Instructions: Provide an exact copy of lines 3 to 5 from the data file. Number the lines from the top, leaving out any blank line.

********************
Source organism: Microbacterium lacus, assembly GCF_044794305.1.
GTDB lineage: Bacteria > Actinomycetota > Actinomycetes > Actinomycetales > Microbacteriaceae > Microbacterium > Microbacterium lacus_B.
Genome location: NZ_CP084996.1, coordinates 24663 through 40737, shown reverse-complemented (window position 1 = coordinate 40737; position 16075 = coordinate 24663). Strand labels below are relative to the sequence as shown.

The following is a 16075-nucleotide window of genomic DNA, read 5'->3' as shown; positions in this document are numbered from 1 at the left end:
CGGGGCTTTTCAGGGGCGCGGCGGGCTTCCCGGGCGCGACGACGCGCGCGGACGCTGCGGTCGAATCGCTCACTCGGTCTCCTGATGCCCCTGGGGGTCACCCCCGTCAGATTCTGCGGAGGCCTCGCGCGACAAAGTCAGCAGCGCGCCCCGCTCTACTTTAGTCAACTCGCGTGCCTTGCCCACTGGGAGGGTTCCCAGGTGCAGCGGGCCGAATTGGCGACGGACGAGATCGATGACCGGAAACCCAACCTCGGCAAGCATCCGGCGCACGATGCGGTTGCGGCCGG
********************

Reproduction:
Genome location: NZ_CP084996.1, coordinates 24663 through 40737, shown reverse-complemented (window position 1 = coordinate 40737; position 16075 = coordinate 24663). Strand labels below are relative to the sequence as shown.

The following is a 16075-nucleotide window of genomic DNA, read 5'->3' as shown; positions in this document are numbered from 1 at the left end:
CGGGGCTTTTCAGGGGCGCGGCGGGCTTCCCGGGCGCGACGACGCGCGCGGACGCTGCGGTCGAATCGCTCACTCGGTCTCCTGATGCCCCTGGGGGTCACCCCCGTCAGATTCTGCGGAGGCCTCGCGCGACAAAGTCAGCAGCGCGCCCCGCTCTACTTTAGTCAACTCGCGTGCCTTGCCCACTGGGAGGGTTCCCAGGTGCAGCGGGCCGAATTGGCGACGGACGAGATCGATGACCGGAAACCCAACCTCGGCAAGCATCCGGCGCACGATGCGGTTGCGGCCGG